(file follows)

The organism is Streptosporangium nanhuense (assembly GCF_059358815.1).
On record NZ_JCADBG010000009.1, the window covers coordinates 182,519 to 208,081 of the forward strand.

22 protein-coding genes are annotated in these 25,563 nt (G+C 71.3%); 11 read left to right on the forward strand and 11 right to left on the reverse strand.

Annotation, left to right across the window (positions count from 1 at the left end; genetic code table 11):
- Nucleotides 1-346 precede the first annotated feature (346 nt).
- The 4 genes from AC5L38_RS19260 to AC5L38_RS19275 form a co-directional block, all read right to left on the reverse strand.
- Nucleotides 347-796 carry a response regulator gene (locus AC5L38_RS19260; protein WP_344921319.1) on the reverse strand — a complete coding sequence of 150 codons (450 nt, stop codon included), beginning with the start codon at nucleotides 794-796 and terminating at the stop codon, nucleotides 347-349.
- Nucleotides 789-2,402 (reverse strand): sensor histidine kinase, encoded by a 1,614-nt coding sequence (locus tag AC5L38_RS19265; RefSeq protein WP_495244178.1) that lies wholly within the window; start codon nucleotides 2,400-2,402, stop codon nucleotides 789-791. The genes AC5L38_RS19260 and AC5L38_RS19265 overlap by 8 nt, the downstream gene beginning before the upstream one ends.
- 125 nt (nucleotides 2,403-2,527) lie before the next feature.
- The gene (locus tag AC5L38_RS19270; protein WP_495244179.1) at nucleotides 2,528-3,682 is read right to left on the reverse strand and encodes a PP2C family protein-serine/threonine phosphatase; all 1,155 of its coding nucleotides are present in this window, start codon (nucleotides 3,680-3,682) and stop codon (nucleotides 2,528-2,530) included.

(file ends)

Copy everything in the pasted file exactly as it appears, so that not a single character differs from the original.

The organism is Streptosporangium nanhuense (assembly GCF_059358815.1).
On record NZ_JCADBG010000009.1, the window covers coordinates 182,519 to 208,081 of the forward strand.

22 protein-coding genes are annotated in these 25,563 nt (G+C 71.3%); 11 read left to right on the forward strand and 11 right to left on the reverse strand.

Annotation, left to right across the window (positions count from 1 at the left end; genetic code table 11):
- Nucleotides 1-346 precede the first annotated feature (346 nt).
- The 4 genes from AC5L38_RS19260 to AC5L38_RS19275 form a co-directional block, all read right to left on the reverse strand.
- Nucleotides 347-796 carry a response regulator gene (locus AC5L38_RS19260; protein WP_344921319.1) on the reverse strand — a complete coding sequence of 150 codons (450 nt, stop codon included), beginning with the start codon at nucleotides 794-796 and terminating at the stop codon, nucleotides 347-349.
- Nucleotides 789-2,402 (reverse strand): sensor histidine kinase, encoded by a 1,614-nt coding sequence (locus tag AC5L38_RS19265; RefSeq protein WP_495244178.1) that lies wholly within the window; start codon nucleotides 2,400-2,402, stop codon nucleotides 789-791. The genes AC5L38_RS19260 and AC5L38_RS19265 overlap by 8 nt, the downstream gene beginning before the upstream one ends.
- 125 nt (nucleotides 2,403-2,527) lie before the next feature.
- The gene (locus tag AC5L38_RS19270; protein WP_495244179.1) at nucleotides 2,528-3,682 is read right to left on the reverse strand and encodes a PP2C family protein-serine/threonine phosphatase; all 1,155 of its coding nucleotides are present in this window, start codon (nucleotides 3,680-3,682) and stop codon (nucleotides 2,528-2,530) included.